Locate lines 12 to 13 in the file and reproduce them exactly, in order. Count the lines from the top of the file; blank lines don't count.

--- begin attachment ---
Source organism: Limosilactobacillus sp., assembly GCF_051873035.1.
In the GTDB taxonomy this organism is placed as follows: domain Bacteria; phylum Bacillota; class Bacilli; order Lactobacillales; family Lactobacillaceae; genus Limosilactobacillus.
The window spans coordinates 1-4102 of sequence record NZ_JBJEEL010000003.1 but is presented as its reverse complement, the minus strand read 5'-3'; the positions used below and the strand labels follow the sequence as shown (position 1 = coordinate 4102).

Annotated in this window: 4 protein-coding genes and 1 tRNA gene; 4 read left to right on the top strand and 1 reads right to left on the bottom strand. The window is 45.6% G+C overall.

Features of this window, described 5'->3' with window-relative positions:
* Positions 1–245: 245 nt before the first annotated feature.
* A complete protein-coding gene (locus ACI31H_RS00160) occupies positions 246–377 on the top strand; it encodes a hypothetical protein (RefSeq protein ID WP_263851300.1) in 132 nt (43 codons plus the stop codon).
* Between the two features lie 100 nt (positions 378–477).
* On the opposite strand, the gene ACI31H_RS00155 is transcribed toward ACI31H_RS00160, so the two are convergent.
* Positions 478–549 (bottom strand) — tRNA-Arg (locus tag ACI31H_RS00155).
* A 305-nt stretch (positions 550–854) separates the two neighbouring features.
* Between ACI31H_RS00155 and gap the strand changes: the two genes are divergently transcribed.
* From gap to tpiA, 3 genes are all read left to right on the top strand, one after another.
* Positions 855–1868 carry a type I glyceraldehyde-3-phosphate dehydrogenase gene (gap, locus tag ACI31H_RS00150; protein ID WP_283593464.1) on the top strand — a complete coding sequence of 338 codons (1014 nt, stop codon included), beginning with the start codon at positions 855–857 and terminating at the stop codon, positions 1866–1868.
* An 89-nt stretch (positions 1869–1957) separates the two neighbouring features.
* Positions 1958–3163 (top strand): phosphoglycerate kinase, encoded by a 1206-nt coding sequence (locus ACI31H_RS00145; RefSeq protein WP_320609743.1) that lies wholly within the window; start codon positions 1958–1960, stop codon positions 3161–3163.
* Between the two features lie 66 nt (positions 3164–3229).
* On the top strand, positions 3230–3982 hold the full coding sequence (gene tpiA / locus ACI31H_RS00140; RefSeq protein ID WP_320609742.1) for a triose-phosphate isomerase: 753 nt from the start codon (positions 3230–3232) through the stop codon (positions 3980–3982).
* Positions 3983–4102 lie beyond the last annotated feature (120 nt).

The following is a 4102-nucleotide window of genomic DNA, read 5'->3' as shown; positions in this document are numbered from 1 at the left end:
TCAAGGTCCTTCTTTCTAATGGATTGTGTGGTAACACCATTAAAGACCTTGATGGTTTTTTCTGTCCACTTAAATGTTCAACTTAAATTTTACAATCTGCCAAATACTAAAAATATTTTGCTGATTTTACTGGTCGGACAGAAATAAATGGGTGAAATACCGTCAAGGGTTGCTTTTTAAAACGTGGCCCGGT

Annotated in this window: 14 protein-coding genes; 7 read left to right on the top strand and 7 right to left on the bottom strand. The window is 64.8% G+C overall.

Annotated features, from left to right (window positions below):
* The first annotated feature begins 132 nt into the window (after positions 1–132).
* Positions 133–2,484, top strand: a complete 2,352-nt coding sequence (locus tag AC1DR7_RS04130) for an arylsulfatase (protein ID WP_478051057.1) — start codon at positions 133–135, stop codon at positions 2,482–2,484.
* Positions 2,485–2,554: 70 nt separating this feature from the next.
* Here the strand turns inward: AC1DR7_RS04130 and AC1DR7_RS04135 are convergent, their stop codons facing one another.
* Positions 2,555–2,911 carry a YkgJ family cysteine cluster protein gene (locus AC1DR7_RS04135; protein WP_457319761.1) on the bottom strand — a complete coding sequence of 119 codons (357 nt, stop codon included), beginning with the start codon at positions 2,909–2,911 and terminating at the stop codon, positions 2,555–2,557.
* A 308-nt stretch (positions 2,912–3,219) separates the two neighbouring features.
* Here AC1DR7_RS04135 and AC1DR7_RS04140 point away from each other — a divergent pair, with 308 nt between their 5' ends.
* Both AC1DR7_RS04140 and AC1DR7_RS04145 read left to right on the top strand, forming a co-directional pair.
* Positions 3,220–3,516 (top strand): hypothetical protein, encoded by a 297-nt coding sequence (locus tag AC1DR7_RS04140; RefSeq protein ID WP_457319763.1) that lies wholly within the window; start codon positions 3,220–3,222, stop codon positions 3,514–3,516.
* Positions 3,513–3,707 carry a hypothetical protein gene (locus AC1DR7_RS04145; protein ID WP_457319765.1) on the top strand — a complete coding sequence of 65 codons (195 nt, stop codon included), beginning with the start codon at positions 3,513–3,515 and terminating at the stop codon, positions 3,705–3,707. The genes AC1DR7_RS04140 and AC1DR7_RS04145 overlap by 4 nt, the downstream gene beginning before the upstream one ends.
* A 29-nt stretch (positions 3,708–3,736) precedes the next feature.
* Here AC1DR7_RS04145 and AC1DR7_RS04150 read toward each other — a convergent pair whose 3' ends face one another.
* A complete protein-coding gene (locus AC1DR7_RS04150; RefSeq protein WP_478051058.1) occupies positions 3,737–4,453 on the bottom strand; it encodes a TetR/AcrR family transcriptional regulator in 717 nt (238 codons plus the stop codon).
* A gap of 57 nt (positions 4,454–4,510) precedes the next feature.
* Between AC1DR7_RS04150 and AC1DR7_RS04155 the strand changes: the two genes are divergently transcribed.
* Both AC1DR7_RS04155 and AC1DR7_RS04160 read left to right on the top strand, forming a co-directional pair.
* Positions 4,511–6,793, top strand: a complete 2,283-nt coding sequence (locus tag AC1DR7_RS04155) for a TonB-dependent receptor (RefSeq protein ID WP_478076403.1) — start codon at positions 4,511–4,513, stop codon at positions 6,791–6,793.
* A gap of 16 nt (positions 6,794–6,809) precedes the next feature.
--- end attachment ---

* Between ACI31H_RS00155 and gap the strand changes: the two genes are divergently transcribed.
* From gap to tpiA, 3 genes are all read left to right on the top strand, one after another.